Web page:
This article will guide you through how to use SpeedCurve to test pages that require authentication. This will be done using either HTTP basic authentication or WebPagetest scripts - you can read about how to add scripts here: Adding WebPagetest scripts to URLs.

HTTP basic authentication

SpeedCurve supports HTTP basic authentication, allowing you to log into a page using a simple username and password. To give SpeedCurve access to the page, click on the site in your Settings. Then click on the padlock icon next to the URL, and add a username and password.

WebPageTest scripting

Below are some example scripts that authenticate the browser session in different ways. They have been annotated with comments to explain what each step is doing, and you can find more information about scripting in the WebPagetest scripting documentation.

Important:  WebPagetest scripts are tab-delimited. When pasting the example scripts into the script editor, take care to replace any spaces between commands and arguments with tabs.

Submitting a login form

// Turn data logging off to ensure that performance metrics are
// only recorded after we've logged in.
logData 0

// Navigate to the login page
navigate https://speedcurve.com/

// SpeedCurve's login is a modal popup, so click on the "Log In"
// link and wait for the modal to open.
click id=link-login
sleep 1

// Fill in the login form fields and click the button to log in.
setValue id=loginEmail test-user@speedcurve.com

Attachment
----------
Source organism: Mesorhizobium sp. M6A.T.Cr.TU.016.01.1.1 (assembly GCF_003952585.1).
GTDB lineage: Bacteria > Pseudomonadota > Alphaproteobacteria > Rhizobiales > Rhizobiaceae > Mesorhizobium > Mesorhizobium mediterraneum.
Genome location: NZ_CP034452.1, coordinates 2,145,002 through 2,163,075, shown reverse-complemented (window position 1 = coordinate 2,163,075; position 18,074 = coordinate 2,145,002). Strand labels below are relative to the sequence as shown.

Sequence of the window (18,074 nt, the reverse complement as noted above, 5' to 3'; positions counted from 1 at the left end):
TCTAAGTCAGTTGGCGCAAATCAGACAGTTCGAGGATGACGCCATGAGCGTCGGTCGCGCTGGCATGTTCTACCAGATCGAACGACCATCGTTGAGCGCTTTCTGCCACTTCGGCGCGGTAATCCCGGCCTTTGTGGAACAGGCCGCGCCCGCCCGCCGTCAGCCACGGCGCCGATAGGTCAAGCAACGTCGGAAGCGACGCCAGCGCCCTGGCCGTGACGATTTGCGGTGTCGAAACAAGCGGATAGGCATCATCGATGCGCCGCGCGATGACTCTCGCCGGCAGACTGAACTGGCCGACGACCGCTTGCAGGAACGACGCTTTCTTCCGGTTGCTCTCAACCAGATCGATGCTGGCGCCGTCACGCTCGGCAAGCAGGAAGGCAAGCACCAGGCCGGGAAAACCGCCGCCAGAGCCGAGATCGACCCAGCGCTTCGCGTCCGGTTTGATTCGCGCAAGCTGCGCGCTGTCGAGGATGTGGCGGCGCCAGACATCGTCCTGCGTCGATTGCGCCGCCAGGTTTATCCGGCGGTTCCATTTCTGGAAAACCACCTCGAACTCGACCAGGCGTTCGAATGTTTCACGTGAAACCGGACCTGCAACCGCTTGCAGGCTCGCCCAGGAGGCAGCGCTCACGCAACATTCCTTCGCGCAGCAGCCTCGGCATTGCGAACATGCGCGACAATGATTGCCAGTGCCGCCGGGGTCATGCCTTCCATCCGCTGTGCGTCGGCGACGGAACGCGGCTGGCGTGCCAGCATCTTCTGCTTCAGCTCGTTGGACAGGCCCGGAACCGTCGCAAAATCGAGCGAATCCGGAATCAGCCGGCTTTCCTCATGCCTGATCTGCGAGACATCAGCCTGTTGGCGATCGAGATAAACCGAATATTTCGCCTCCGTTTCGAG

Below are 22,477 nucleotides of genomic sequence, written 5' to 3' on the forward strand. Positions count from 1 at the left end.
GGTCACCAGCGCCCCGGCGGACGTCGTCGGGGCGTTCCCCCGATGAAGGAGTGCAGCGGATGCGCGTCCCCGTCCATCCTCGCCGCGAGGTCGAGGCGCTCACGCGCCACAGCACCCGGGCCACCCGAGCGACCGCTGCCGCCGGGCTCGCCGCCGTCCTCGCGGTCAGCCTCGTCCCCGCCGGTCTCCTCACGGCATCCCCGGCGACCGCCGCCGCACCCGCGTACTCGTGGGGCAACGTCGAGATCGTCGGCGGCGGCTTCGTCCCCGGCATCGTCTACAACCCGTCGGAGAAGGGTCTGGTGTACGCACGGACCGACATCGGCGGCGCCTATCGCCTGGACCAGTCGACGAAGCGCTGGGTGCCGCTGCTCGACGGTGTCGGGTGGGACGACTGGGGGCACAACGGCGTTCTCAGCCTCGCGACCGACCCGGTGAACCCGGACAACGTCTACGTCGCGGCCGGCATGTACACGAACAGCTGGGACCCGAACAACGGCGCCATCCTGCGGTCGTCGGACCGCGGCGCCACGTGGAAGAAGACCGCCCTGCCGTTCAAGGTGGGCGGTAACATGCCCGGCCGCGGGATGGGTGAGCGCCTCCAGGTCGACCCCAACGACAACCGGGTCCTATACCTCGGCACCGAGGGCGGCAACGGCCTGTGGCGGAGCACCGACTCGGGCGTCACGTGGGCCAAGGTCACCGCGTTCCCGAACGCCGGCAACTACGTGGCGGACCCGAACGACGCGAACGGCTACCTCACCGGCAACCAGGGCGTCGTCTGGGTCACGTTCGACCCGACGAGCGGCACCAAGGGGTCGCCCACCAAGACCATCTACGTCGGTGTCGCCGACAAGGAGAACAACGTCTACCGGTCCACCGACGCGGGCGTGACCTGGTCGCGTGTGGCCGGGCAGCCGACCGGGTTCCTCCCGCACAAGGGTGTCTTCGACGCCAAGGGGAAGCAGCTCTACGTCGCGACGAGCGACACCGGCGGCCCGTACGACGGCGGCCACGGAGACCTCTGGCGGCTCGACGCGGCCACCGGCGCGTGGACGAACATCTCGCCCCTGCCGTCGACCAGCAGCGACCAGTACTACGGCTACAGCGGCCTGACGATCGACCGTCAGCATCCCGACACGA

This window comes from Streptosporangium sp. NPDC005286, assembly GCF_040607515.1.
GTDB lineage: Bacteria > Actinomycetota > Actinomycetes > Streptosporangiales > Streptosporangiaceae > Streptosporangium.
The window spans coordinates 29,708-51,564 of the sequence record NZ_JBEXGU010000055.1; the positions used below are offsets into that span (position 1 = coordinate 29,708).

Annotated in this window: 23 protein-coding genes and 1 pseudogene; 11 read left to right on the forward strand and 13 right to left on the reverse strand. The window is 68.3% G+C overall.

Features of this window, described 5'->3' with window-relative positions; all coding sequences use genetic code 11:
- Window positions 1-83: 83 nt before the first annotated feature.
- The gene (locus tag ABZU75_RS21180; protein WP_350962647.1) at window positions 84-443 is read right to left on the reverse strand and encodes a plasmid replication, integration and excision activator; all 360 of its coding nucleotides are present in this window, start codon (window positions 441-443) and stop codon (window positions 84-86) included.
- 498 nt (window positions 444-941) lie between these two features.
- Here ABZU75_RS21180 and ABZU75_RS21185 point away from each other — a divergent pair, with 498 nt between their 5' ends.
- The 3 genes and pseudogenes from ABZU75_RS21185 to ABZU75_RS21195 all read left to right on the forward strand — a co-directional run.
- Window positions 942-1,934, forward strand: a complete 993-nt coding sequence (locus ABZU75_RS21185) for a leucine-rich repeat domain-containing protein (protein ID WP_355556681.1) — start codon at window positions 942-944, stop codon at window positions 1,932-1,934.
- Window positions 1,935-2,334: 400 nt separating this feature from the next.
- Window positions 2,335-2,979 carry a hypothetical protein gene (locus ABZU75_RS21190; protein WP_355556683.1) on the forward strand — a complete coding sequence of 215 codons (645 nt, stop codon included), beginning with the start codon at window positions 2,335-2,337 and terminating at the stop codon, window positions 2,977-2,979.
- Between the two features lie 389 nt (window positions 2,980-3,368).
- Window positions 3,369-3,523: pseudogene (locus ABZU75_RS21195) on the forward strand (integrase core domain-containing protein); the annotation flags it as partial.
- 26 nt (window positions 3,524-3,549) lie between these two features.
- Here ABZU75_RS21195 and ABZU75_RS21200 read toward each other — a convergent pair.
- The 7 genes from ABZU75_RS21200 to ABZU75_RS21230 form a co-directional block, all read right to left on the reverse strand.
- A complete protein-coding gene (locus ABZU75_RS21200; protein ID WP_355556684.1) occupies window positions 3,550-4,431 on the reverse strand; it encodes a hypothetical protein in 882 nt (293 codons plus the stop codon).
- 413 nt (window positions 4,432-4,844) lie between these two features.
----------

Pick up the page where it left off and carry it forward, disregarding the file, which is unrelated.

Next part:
setValue id=loginPassword testpassword
click id=loginButton

// Clear the page so that WebPagetest's visual analysis can start
// with a blank page
exec document.body.innerHTML = ''

// Turn data logging back on and navigate to a page that requires
// authentication
logData 1
navigate https://speedcurve.com/dashboard

Note that the commands like setValue and click all work by running JavaScript on the page. If you have any issues using those commands or if you prefer to have more control over the page interaction, you can write the JavaScript yourself by using the exec command (or execAndWait if the JavaScript causes a page transition). For example, the script above could be modified to fill in the form with JavaScript:

exec	document.querySelector('#loginEmail').value = 'test-user@speedcurve.com'
exec document.querySelector('#loginPassword').value = 'testpassword'
execAndWait document.querySelector('#loginButton').click()

Filling in forms that use React

React's event handling can make it difficult to fill in forms programmatically. You can use the following code to fill in inputs within React. Just replace <VALUE> with the value you want to set:

exec	el = document.querySelector('#someInput'); proto = Object.getPrototypeOf(el); set = Object.getOwnPropertyDescriptor(proto, 'value').set; set.call(el, '<VALUE>'); el.dispatchEvent(new Event('input', { bubbles: true }));

Setting authentication cookies

// Set a cookie on the root speedcurve.com path
setCookie https://speedcurve.com/ userid=xxxxxxxxxxxx

// Navigate to the page that requires authentication
navigate https://speedcurve.com/dashboard

Setting authentication headers

// Set a cookie on the root speedcurve.com path
setCookie https://speedcurve.com/ userid=xxxxxxxxxxxx

// Navigate to the page that requires authentication
navigate https://speedcurve.com/dashboard
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